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I'm a long time reader - since way back when I was seven. That makes it over three quarters of my life that I will be a reader for. But it is worth it. When I'm not reading or wasting my time online on here or Goodreads I'll be off playing video games, studying teaching and messing around with friends and pop culture. Or reading some more.
The Thousand Autumns of Jacob De Zoet - David Mitchell
I believe that David Mitchell may be, of all the contemporary authors I've read, one of the most versatile. Although I could simply be mistakenly (again) be viewing his work as versatile. I believe there are meant to be some more of his meta-linguistic features in this book. Although I didn't stop any familiar characters. Reading [b:Black Swan Green|14316|Black Swan Green|David Mitchell|http://d.gr-assets.com/books/1320562118s/14316.jpg|2166883] and [b:Ghostwritten|6819|Ghostwritten|David Mitchell|http://d.gr-assets.com/books/1320415093s/6819.jpg|1094555] may help me to find those little hidden characters however.

The title of this book - which I think must be classed as a kind of zany historical fiction with some slight fantasy elements (very, very minor, as in only hinted at to do with ki or life force energy) - has to do with the fact that Japan is also known as The Land of a Thousand Autumns, or something like that.* The storyline follows Jacob de Zoet, a Dutch clerk working for the Dutch East Indies Trading Company in Nagasaki. The story starts off in a complacent manner (excluding the detailed childbirth) and in fact I was not gripped by the beginning. It took around a hundred pages for me to emotionally delve into the story and go beyond the surface of the beautiful writing.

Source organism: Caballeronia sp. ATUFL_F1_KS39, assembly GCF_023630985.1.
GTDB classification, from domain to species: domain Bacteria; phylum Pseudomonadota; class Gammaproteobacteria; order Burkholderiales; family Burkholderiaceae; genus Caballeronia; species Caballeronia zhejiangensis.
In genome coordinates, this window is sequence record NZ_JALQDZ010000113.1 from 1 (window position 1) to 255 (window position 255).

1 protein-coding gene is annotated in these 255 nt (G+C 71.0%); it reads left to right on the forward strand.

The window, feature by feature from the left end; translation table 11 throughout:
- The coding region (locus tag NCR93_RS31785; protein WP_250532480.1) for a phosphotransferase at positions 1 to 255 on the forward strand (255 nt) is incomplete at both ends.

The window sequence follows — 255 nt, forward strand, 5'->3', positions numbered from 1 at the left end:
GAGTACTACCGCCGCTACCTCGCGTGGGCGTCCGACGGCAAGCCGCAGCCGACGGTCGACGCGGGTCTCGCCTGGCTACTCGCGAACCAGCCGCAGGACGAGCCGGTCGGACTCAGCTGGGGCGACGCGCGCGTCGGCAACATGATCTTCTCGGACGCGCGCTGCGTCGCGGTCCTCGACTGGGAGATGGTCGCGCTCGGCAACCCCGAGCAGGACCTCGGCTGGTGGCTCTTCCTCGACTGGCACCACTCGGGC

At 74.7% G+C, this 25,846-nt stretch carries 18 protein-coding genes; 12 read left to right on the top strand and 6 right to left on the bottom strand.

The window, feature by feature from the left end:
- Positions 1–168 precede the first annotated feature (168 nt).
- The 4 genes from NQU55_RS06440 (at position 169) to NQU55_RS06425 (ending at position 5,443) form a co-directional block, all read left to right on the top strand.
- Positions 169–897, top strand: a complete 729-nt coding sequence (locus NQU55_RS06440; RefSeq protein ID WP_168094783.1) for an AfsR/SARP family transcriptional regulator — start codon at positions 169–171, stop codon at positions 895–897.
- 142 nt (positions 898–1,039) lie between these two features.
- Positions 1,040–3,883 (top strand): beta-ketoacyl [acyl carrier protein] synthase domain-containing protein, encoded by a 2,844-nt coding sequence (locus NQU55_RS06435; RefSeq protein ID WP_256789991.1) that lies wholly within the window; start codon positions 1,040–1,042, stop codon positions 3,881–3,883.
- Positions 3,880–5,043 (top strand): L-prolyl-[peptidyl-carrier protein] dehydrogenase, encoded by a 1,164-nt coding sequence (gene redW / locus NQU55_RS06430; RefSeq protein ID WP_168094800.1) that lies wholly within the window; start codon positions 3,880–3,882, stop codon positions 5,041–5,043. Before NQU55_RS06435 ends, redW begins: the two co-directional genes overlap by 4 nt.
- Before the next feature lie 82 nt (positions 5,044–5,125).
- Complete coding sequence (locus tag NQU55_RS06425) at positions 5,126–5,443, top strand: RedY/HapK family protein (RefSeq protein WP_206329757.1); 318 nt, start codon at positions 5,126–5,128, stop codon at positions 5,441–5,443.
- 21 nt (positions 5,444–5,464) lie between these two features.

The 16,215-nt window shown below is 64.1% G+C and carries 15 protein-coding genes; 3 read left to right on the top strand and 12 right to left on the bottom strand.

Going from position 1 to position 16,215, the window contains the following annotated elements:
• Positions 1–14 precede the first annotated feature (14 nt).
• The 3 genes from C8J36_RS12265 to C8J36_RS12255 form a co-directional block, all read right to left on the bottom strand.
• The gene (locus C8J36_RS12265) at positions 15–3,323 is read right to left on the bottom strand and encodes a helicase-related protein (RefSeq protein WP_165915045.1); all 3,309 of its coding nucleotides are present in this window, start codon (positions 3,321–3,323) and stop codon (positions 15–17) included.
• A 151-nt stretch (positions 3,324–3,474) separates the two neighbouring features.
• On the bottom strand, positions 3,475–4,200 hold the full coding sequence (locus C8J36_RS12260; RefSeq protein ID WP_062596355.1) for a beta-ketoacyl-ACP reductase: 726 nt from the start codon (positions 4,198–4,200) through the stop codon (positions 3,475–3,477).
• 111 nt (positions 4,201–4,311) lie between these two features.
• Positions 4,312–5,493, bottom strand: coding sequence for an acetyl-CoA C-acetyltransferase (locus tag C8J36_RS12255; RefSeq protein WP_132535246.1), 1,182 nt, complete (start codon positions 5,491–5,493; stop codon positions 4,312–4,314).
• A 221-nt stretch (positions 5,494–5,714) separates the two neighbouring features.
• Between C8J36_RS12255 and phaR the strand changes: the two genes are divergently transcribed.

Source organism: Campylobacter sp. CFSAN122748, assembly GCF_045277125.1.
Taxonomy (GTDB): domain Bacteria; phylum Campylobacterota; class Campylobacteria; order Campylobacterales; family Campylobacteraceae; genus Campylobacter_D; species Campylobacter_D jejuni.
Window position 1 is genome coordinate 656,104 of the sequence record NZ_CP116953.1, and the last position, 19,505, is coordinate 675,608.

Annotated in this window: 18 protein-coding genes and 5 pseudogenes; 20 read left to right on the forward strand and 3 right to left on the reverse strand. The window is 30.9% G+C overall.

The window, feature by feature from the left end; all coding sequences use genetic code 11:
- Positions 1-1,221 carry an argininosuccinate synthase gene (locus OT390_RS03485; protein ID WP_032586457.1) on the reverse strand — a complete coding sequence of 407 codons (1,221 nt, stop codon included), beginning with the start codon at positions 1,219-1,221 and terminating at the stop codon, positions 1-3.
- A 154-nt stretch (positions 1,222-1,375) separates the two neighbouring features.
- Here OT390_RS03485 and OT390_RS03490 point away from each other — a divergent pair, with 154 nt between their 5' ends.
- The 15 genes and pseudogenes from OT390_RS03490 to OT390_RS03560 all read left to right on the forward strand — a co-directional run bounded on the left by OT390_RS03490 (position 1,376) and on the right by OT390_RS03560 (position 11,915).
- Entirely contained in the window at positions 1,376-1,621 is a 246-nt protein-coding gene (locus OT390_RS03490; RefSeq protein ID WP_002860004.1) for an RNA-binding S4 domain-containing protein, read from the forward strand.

The story is a story about de Zoet as a clerk and his company dealings as well as a love story and a story about a demoniacal and arcane cult. In this sense the story is about humanity. It is a story about how we as people respond to power and authority. How we control our lusts and our desires. It is a story that questions what love is. Jacob claims that he loves Orito but does he really? Do his actions reveal this? Jacob may be honourable refusing to accept bribery for promotion and he ultimately helps free Orito but does he act when he needs to. For me this book captured several ideas that are present in Mitchell's book [b:Cloud Atlas|49628|Cloud Atlas|David Mitchell|http://d.gr-assets.com/books/1344305390s/49628.jpg|1871423], particularly those thoughts about mankind's will to domineer life. I particularly liked the sequence when they were discussing slavery and the will of mankind. Race remains one of the great myths created by 'science' and humanity as part of our means of creating barriers of control. People like having power and control.

This is the third of David Mitchell's books I have read. It is a strong historical fiction novel and definitely worth reading. Overall it has an interesting story, some fascinating and deep themes and it's well written too.